Have you ever heard the term “VAM” used in cycling conversations and wondered what it meant? VAM stands for “Vertical Ascent Meters” and is a metric used to help cyclists measure their performance.
Let’s take a look at what VAM means and how it can be used to improve your cycling performance.
What is VAM?
VAM, or Vertical Ascent Meters, is a measurement that shows the total amount of meters gained by a cyclist during an ascent.
It calculates the outcome of your efforts as you climb up an incline by taking into account both the gradient of the ascent and the distance traveled up it.
This metric is especially useful for cyclists who are looking to challenge themselves while riding on mountainous terrain, as they can use their VAM score to track their progress over time.
How to Calculate Your VAM Score
Calculating your VAM score is relatively easy. All you need to do is multiply the elevation gain (in meters) with the length (in km) of the climb.
For example, if you climbed 500 meters and rode 2 km, then your total VAM would be 1000 m/h (500 x 2).
Keep in mind that this calculation does not take into account any speed or time components; it simply measures how much altitude was gained over the specified distance.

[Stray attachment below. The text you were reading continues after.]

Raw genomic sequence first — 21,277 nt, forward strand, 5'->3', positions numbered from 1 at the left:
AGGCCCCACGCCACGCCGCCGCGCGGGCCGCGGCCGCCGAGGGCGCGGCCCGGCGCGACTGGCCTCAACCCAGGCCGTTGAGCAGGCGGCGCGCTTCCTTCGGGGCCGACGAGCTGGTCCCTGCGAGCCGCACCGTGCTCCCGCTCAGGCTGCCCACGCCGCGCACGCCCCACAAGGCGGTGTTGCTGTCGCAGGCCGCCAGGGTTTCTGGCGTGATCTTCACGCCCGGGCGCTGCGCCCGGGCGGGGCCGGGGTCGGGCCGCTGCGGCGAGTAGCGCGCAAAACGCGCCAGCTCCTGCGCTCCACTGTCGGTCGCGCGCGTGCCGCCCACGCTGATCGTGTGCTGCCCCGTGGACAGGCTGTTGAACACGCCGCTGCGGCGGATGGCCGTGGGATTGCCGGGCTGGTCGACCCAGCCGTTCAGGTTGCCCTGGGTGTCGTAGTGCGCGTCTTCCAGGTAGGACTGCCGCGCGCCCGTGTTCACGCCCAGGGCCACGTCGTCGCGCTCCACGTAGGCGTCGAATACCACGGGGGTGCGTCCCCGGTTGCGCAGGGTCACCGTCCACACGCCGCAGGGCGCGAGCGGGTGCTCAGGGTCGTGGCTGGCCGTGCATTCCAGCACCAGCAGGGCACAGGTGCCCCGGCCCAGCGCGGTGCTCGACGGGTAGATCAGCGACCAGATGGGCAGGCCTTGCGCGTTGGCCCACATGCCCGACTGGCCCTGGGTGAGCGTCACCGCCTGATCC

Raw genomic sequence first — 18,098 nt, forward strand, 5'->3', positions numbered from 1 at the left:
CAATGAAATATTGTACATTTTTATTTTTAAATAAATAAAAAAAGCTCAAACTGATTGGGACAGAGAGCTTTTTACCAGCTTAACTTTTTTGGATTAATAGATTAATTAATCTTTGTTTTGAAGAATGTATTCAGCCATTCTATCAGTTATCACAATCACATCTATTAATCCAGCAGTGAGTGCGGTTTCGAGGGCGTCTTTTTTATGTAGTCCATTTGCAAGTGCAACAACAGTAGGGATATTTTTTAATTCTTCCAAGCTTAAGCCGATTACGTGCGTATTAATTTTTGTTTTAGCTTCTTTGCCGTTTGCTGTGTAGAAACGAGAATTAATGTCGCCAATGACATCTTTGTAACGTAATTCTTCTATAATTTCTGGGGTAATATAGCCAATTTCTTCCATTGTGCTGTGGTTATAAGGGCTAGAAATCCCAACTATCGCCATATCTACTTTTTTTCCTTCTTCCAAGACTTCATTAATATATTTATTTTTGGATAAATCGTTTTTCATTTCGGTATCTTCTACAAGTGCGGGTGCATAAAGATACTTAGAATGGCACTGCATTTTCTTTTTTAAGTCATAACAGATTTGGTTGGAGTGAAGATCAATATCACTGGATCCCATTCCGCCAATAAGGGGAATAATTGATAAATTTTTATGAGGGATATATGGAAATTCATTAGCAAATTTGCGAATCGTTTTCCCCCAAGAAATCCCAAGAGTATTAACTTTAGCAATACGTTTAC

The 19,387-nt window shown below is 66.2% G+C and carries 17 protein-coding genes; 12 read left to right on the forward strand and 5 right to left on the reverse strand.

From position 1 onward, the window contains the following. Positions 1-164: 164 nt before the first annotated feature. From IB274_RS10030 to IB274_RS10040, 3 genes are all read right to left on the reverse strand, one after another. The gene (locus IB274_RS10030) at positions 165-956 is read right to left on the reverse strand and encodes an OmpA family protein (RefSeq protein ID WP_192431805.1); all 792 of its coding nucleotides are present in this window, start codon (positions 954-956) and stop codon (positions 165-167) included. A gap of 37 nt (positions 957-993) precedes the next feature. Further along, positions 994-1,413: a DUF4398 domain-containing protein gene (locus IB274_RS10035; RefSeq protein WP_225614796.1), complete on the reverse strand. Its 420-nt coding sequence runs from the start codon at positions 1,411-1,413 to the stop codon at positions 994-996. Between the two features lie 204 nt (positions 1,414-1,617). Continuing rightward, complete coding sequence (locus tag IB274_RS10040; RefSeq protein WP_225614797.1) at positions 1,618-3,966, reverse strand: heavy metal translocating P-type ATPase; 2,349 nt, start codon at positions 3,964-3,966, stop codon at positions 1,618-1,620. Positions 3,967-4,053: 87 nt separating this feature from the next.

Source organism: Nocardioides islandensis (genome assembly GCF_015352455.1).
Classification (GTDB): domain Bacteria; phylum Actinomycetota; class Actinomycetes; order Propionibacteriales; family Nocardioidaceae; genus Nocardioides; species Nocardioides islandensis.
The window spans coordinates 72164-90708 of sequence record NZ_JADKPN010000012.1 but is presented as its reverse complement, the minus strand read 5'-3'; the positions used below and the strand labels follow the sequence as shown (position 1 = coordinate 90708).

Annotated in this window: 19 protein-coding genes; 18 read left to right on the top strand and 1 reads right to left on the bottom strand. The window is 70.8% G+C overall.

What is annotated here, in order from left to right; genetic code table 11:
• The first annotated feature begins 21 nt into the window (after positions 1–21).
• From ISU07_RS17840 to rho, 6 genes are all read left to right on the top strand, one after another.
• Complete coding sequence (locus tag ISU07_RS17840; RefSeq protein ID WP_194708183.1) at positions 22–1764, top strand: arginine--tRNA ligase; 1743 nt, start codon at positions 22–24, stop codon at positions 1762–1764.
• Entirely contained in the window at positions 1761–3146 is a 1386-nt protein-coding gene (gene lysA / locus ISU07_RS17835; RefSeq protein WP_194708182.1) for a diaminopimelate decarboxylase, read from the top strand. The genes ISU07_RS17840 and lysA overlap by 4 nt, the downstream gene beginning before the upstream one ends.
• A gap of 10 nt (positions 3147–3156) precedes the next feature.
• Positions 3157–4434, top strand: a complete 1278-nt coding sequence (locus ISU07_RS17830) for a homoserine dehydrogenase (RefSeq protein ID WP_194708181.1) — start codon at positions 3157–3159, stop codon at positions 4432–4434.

Using Your VAM Scores to Improve Performance
Your VAM scores can be used to measure improvements in your cycling performance over time.
By tracking your scores each time you ride on a particular route or terrain, you can identify which areas need more work and then adjust your training accordingly.
Additionally, comparing your scores with those of other riders can give you an idea of where you stand relative to other cyclists in terms of endurance and power output when riding uphill.
In conclusion, understanding what VAM means in cycling is important if you want to accurately track improvements in your performance on inclines.
The higher your score, the better job you’re doing at climbing hills efficiently!
With this knowledge in hand, make sure to record all of your rides so that you can compare them against one another and see just how far you’ve come as a cyclist!